So, I may have been thinking about writing a post about this for a while, and I still don't have my thoughts totally worked out, certainly. But, there's this thing that we do where we post the most awesome versions of our lives online. So, I know I'm not the first, and certainly won't be the last to think or talk about this, but it's something that I've really been reflecting on.
I think that there is also this fascinating obsession with documenting everything online, and I don't really know the best way to go about dealing with the urge to keep the world updated on everything you do, responsibly.
For me and my friends, it's been a conscious choice to not bring our phones with us when we go do something memorable, or to make a point to take a picture when we get there, but not necessarily throughout whatever it is we're doing. When we are persistently documenting our most memorable outings and adventures, I fear we're trading in making actual memories for documentation that we were there, or that the sunset was beautiful, or the concert was amazing.
would like to add here that I bsolutely contribute to this thing that happens. You can see this on my Facebook, Instagram feed, or the photos I posted here from the Fourth of July. I get it--we want to commemorate the best, funniest, most memorable things that happen. But also? We work at communicating to our friends online the most appealing version of our lives. But eventually, the posting of only the best parts of the day, over and over again, makes it look to people keeping up with us like those awesome things are our whole life. There are never any upsetting things, or bad hair days, or attempts at and failures to get something to go awesomely.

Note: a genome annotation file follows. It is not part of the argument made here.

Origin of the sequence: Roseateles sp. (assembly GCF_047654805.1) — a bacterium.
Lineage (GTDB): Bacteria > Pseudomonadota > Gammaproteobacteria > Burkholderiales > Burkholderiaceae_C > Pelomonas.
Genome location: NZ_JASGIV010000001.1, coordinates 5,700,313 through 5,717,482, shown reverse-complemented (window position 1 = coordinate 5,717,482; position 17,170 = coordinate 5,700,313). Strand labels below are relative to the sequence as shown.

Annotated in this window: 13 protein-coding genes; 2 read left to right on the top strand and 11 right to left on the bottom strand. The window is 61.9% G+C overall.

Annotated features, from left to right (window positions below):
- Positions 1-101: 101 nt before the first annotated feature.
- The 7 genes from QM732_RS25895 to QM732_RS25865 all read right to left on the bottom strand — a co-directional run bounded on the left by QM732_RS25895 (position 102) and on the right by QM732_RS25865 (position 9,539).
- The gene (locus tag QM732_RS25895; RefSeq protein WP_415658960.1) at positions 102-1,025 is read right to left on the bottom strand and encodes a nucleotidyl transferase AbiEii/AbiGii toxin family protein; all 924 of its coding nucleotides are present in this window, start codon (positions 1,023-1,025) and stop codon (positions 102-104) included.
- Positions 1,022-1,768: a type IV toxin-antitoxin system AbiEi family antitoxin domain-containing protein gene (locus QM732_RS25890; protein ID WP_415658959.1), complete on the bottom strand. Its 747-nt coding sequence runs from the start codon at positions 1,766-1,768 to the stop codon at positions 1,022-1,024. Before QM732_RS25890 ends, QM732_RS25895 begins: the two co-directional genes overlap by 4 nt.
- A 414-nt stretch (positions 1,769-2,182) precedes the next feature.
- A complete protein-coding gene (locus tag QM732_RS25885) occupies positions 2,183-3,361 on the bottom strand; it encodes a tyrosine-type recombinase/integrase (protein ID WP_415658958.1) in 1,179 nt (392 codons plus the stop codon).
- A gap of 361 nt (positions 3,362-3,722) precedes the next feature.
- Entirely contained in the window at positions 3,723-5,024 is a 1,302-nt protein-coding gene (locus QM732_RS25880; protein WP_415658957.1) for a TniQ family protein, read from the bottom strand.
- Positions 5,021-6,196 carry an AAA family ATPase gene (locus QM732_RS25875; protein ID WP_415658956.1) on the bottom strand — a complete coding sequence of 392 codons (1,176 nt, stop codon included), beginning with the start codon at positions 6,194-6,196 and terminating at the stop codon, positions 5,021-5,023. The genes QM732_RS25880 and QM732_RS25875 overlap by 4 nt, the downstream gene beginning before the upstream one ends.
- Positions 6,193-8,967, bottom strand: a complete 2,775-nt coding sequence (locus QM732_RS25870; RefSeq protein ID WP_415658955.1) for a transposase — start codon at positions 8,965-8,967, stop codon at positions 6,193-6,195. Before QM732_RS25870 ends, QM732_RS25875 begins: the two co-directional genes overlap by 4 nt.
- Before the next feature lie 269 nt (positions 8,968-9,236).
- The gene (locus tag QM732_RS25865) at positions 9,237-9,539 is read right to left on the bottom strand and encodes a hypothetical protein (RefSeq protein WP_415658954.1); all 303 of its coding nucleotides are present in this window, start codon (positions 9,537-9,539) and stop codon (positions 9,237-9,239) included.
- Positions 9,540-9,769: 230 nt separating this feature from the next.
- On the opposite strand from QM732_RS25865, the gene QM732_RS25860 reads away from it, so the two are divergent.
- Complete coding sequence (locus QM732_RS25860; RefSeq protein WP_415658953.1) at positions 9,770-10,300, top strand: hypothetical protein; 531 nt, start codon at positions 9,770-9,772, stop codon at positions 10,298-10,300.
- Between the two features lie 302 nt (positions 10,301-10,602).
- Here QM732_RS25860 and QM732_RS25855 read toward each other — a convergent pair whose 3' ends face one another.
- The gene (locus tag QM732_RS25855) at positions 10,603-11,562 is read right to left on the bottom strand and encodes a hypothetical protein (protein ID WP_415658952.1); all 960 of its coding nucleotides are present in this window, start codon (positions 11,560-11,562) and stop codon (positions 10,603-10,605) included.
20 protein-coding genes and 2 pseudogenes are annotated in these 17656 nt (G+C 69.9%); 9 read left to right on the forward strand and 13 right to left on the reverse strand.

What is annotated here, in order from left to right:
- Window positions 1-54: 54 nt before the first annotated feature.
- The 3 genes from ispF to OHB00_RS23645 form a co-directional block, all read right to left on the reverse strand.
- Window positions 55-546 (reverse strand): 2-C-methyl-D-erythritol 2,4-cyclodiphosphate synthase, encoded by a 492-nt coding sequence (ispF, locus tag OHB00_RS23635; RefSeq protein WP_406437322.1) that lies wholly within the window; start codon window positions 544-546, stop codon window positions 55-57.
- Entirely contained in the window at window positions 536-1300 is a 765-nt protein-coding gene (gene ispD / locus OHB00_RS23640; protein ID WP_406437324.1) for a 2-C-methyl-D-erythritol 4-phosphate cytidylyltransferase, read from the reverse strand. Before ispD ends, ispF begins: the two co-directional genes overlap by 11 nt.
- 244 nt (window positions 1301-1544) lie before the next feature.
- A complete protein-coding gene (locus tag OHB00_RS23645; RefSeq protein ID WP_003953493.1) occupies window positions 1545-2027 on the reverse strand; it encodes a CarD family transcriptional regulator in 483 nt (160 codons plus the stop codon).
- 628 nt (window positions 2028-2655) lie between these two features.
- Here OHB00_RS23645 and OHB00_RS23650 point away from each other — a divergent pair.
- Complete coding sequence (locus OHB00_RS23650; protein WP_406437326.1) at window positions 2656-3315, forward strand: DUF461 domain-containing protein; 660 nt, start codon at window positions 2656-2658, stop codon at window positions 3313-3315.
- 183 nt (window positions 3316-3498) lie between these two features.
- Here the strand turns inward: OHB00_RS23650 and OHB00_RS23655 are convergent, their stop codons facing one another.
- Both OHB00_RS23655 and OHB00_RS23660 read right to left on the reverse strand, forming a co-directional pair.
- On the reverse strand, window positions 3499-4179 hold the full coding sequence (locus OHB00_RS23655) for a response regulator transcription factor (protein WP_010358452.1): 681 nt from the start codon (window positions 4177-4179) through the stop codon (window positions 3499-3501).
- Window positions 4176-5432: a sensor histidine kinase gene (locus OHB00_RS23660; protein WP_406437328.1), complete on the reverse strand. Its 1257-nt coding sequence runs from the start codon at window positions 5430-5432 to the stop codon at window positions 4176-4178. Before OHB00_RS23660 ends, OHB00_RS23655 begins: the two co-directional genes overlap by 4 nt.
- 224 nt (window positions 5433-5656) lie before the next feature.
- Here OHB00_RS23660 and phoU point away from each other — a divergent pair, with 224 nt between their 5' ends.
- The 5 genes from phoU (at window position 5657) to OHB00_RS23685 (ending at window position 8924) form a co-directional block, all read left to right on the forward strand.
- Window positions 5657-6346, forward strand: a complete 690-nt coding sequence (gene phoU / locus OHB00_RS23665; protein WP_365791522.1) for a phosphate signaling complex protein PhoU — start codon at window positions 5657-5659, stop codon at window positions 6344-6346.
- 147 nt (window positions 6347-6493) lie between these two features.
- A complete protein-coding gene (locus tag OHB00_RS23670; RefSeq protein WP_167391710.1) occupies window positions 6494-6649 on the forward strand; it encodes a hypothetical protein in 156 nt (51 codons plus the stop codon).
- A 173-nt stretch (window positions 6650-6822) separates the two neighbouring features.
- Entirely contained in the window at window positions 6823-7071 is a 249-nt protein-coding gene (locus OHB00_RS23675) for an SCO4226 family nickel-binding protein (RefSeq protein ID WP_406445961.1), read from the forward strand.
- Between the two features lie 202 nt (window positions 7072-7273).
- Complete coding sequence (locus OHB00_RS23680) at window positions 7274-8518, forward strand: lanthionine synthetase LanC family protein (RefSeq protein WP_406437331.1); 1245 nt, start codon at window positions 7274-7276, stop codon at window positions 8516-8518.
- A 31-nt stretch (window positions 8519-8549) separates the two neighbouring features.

Take, for example this picture I posted on the Fourth:
How super cool, right!? Now. I get it. No one looked at this picture and thought, "Oh man. How cool is she?" I know. I made a pie. Whatev. But here's what ended up happening with that:
Yep. Look how perfect that ended up. Ohhhhh wait. And you can probably guess that picture didn't make it onto Instagram.
We post what makes our lives looks awesome and cool and perfect. When really? Sometimes the pie doesn't set.
I love seeing other people's super fun, great, everything's-working-out pictures, but ultimately, we spend a lot of time comparing our situations to the ones we see online. And that can lead to a dangerous cycle.
Will I keep posting the pretty pictures on social media? Probably, but I think I could use a posting of an occasional pie turned pudding situation.